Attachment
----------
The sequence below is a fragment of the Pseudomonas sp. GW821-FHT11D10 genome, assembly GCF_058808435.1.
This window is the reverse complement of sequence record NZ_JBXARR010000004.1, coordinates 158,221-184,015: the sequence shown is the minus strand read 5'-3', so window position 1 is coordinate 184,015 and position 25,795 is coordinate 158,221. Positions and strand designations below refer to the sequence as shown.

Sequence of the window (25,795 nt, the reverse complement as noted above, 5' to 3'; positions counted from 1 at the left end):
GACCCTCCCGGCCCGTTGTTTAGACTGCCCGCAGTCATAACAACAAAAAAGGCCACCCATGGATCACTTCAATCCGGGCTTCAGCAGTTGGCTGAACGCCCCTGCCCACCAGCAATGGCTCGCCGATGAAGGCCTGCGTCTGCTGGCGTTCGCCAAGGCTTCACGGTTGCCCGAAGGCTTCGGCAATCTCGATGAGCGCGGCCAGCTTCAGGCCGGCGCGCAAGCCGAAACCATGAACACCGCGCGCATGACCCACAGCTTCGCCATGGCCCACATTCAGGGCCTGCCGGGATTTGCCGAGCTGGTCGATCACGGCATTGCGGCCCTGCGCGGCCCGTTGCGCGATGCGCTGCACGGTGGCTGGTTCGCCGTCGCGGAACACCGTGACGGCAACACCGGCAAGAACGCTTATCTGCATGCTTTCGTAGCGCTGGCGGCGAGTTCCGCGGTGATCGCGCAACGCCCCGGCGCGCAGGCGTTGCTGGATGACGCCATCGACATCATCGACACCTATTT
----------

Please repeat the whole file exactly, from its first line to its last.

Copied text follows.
The sequence below is a fragment of the Pseudomonas sp. GW821-FHT11D10 genome, assembly GCF_058808435.1.
This window is the reverse complement of sequence record NZ_JBXARR010000004.1, coordinates 158,221-184,015: the sequence shown is the minus strand read 5'-3', so window position 1 is coordinate 184,015 and position 25,795 is coordinate 158,221. Positions and strand designations below refer to the sequence as shown.

Sequence of the window (25,795 nt, the reverse complement as noted above, 5' to 3'; positions counted from 1 at the left end):
GACCCTCCCGGCCCGTTGTTTAGACTGCCCGCAGTCATAACAACAAAAAAGGCCACCCATGGATCACTTCAATCCGGGCTTCAGCAGTTGGCTGAACGCCCCTGCCCACCAGCAATGGCTCGCCGATGAAGGCCTGCGTCTGCTGGCGTTCGCCAAGGCTTCACGGTTGCCCGAAGGCTTCGGCAATCTCGATGAGCGCGGCCAGCTTCAGGCCGGCGCGCAAGCCGAAACCATGAACACCGCGCGCATGACCCACAGCTTCGCCATGGCCCACATTCAGGGCCTGCCGGGATTTGCCGAGCTGGTCGATCACGGCATTGCGGCCCTGCGCGGCCCGTTGCGCGATGCGCTGCACGGTGGCTGGTTCGCCGTCGCGGAACACCGTGACGGCAACACCGGCAAGAACGCTTATCTGCATGCTTTCGTAGCGCTGGCGGCGAGTTCCGCGGTGATCGCGCAACGCCCCGGCGCGCAGGCGTTGCTGGATGACGCCATCGACATCATCGACACCTATTT